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Who Was Jean-Jacques Rousseau?

Who Was Jean-Jacques Rousseau?

“Masochist, exhibitionist, neurasthenic, hypochondriac, incapable of normal or parental affection, incipient paranoiac, narcissistic introvert … pathologically timid, a kleptomaniac, infantilist, irritable, and miserly.” This is how one scholar has diagnosed Jean-Jacques Rousseau.

Harsh though this may sound, the details of Rousseau’s life (1712–1778) bear out this description.

Rousseau’s ideas are at the foundation of the disastrous and radical politics rampaging through our institutions, the collapse of the education system, and even the bloody French Revolution. So, who was Jean-Jacques Rousseau, and what did he believe?

Rousseau struggled all of his life to fit into normal society. His philosophy is, in part, an attempt to justify his own unrestrained behavior, and he blamed society for all evil—not the individual, and certainly not himself.

Rousseau reacted in part against the rationalism of the Enlightenment, which had overemphasized reason to the point of minimizing both the emotional and the spiritual side of humanity. The Enlightenment asserted that reason must be free from all authority, including and especially the authority of any divine revelation, that is, faith. Rousseau took things a step further, asserting the freedom of the emotions and senses from reason itself.

In other words, he argued that if it feels good, you should do it. Rousseau evangelized the idea of acting on one’s inner inclination, and the world has greedily gobbled up the idea. “Follow your heart”—a mantra we often hear—is a simplified expression of Rousseau’s philosophy.

Disastrous Personal Life

What kind of man was it who bequeathed to us so many principles of the modern Left? As historian Paul Johnson informs us in his book Intellectuals, Rousseau depended on others until well into his 30s, especially his lover who financially supported him, Madame Françoise-Louise de Warens, and he failed at 13 different jobs. After acquiring a new mistress, Therese Lavasseur, Rousseau, finally, at the age of 39, became prosperous and famous. To his great fortune and our great misfortune, he won an essay contest in 1750, and his career was launched.

Despite his successful literary career, Rousseau was a chronic complainer and self-pitier. “Nature … has shaped me for suffering,” he wrote, and said he felt like “the unhappiest of mortals.” Yet at the same time, he had a very high opinion of himself: “Posterity will honor me … because it is my due.”

Perhaps not surprisingly, given Rousseau’s ego, people struggled to get along with him (though he could be charming when he chose). Johnson sees in Rousseau’s poor relationships evidence of “a mentally sick man.” Over time, Rousseau viewed injuries done to him as part of a larger pattern of persecution and became a paranoiac.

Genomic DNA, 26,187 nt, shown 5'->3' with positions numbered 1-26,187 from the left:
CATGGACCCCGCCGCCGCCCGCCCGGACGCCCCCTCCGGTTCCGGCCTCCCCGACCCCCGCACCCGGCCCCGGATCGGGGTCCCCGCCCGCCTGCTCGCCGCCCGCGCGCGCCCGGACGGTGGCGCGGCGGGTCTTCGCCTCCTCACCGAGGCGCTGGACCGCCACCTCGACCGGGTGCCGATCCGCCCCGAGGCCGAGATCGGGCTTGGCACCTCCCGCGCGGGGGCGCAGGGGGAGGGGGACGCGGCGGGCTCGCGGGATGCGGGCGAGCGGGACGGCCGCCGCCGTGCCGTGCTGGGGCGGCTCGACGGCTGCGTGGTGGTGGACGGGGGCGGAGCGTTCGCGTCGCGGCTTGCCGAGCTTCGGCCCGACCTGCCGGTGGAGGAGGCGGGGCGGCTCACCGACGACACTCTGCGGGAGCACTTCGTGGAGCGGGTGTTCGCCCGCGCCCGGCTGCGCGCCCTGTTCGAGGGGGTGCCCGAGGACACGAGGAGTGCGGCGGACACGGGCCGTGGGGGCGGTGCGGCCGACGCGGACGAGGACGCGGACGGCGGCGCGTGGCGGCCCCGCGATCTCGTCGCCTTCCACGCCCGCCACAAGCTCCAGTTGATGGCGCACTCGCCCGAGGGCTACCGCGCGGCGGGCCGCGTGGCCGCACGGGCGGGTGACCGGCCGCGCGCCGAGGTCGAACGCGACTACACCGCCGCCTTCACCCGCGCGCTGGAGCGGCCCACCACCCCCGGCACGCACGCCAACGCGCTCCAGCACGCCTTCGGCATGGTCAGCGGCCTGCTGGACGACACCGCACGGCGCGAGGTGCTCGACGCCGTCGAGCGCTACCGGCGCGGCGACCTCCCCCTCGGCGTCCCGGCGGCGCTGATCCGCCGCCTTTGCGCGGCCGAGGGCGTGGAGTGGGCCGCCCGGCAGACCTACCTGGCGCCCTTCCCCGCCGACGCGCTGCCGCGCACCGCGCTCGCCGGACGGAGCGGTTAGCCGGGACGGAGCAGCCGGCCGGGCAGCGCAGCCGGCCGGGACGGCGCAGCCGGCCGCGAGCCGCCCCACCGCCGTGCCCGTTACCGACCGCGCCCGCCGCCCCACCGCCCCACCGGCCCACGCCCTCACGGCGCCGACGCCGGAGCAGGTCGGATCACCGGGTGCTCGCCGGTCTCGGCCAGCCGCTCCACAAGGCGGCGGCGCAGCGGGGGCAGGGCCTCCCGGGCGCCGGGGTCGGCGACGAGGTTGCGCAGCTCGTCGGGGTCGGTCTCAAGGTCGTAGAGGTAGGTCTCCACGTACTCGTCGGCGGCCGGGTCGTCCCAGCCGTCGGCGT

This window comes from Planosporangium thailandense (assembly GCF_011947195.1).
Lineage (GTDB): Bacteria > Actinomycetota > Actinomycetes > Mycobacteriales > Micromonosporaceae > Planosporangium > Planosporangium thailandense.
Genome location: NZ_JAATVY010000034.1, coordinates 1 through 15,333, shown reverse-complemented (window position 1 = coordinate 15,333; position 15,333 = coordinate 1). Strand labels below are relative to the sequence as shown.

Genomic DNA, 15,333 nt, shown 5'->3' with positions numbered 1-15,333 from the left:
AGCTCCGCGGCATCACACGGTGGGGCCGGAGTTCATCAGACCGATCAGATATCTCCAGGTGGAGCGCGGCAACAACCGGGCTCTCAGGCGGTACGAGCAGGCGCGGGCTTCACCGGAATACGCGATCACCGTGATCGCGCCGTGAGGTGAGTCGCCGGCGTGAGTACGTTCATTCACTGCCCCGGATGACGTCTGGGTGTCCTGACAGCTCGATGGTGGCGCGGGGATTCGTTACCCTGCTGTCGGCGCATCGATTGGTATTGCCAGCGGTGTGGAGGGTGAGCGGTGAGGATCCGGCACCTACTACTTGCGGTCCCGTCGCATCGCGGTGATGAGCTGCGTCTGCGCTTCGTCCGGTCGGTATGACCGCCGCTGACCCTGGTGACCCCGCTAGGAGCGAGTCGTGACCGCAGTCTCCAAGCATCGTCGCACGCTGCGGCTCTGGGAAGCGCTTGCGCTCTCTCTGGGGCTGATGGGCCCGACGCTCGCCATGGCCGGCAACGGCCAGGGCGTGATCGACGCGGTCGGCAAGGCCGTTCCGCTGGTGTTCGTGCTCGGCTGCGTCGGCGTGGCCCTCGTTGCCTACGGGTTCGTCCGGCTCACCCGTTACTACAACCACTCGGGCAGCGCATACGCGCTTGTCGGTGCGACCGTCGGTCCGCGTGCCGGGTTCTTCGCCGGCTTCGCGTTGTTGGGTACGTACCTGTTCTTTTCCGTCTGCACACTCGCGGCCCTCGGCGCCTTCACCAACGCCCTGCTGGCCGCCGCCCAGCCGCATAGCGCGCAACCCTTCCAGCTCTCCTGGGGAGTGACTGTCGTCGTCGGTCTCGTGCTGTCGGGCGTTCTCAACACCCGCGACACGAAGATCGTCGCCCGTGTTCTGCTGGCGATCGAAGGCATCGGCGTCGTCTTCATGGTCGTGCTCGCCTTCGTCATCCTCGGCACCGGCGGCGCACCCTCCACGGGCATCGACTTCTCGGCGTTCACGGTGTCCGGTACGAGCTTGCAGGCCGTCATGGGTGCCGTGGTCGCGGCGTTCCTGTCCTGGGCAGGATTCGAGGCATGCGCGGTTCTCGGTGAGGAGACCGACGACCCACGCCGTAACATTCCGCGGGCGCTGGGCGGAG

Perhaps the most disturbing aspect of Rousseau’s character is his sexual immorality and parental irresponsibility. In his (sometimes untruthful) autobiography, Confessions, he narrates his sex life in detail, including certain sexual perversions. He also took no responsibility for the consequences of his sexual activity. He had five children by his mistress Therese and abandoned all of them to an orphanage, without so much as deigning to give them names. And this from a man who dared to write a whole treatise on the proper education of children!

With this backdrop in mind, we can now move to exploring Rousseau’s influential ideas.

Total Freedom and Radical Equality

For Rousseau, every human being is born free and equal. “Man is born free,” runs one of his most famous quotations. But his definitions of freedom and equality are critically mistaken. For Rousseau, freedom means the ability to do whatever we want, to follow our natural impulses with absolutely no restraint (as seen in his own behavior). Since human beings are completely good by nature, every impulse will be good and should be acted upon. We see here Rousseau’s justification for his own irresponsible and sensual behavior.

Rousseau’s notion of equality goes far beyond the genuine equal value of all people based on their dignity as human beings. Instead, he argues that human beings ought to be equal in everything—social position, wealth, talents, etc.—and that the state must enforce this equality. We must not be merely equal in our humanity but equal in all the circumstances of our lives.

The influence of Rousseau’s ideas about liberty and equality on the modern day are clear when we look at the woke movement, for example. Woke ideologues hold that everyone should be (1) free to pursue any whim, even a whim such as changing gender or sexually grooming children; and (2) if they are treated differently in any way because of their perverted behavior, this is an  injustice.